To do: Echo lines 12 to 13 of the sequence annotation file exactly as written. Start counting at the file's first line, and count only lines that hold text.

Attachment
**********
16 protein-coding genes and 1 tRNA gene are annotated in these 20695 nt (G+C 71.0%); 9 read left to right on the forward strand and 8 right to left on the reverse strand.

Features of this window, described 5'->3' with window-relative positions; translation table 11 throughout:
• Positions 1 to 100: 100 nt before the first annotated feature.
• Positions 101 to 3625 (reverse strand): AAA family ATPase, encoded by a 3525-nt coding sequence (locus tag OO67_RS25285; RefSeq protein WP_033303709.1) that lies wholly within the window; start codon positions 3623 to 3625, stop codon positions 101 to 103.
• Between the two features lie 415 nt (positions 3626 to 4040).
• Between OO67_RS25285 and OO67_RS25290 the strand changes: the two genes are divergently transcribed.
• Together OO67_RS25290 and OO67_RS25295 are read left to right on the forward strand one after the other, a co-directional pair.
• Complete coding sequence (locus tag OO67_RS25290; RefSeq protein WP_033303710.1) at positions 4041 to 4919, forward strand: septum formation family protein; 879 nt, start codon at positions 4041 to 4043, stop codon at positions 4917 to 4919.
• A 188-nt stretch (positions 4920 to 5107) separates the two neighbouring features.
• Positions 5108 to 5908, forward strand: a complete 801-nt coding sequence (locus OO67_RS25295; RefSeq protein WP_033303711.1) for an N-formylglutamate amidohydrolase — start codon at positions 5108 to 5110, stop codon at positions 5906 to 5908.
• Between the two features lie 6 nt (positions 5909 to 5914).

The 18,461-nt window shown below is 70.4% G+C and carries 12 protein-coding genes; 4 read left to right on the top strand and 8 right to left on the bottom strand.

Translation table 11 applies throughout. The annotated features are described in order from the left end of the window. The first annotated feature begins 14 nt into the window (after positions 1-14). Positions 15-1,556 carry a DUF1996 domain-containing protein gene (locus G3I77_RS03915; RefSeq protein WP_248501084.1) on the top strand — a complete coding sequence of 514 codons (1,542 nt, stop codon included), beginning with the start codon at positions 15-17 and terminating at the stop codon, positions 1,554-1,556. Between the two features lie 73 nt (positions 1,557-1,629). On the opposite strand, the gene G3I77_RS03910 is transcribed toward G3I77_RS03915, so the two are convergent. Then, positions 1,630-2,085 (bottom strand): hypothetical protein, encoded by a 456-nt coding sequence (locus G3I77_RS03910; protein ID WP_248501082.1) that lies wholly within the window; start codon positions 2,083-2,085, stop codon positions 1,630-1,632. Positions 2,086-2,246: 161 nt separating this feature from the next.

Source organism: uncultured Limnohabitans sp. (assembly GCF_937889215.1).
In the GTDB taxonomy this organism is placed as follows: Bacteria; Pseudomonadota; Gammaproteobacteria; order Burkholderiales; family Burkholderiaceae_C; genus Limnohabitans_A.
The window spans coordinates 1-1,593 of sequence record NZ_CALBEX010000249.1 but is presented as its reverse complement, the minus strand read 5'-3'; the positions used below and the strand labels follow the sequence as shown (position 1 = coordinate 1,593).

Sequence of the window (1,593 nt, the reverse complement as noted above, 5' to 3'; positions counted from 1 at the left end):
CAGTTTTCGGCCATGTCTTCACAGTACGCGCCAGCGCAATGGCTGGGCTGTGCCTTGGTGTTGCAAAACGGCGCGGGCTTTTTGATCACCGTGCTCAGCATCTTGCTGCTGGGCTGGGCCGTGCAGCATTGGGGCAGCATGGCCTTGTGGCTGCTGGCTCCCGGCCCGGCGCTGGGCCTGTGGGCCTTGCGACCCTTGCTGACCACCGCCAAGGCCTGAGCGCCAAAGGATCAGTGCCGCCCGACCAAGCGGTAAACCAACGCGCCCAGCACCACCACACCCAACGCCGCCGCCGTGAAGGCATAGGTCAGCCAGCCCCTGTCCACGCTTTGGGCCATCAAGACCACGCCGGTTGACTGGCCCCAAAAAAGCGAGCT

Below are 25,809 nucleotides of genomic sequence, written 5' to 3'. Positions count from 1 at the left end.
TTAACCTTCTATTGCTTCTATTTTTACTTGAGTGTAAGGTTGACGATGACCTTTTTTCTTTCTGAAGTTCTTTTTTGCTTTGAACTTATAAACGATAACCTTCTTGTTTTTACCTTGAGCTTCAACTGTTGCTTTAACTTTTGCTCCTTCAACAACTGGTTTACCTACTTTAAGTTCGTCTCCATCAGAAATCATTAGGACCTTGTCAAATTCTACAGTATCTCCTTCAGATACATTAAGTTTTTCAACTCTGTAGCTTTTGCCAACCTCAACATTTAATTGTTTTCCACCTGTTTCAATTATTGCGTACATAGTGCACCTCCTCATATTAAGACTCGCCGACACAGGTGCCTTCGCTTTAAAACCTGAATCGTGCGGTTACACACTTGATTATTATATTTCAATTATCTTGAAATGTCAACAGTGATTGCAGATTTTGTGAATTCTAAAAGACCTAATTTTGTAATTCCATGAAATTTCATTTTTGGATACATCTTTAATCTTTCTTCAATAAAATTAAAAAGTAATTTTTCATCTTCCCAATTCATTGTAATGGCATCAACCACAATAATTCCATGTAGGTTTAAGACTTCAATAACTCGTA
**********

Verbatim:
The 18,461-nt window shown below is 70.4% G+C and carries 12 protein-coding genes; 4 read left to right on the top strand and 8 right to left on the bottom strand.

Translation table 11 applies throughout. The annotated features are described in order from the left end of the window. The first annotated feature begins 14 nt into the window (after positions 1-14). Positions 15-1,556 carry a DUF1996 domain-containing protein gene (locus G3I77_RS03915; RefSeq protein WP_248501084.1) on the top strand — a complete coding sequence of 514 codons (1,542 nt, stop codon included), beginning with the start codon at positions 15-17 and terminating at the stop codon, positions 1,554-1,556. Between the two features lie 73 nt (positions 1,557-1,629). On the opposite strand, the gene G3I77_RS03910 is transcribed toward G3I77_RS03915, so the two are convergent. Then, positions 1,630-2,085 (bottom strand): hypothetical protein, encoded by a 456-nt coding sequence (locus G3I77_RS03910; protein ID WP_248501082.1) that lies wholly within the window; start codon positions 2,083-2,085, stop codon positions 1,630-1,632. Positions 2,086-2,246: 161 nt separating this feature from the next.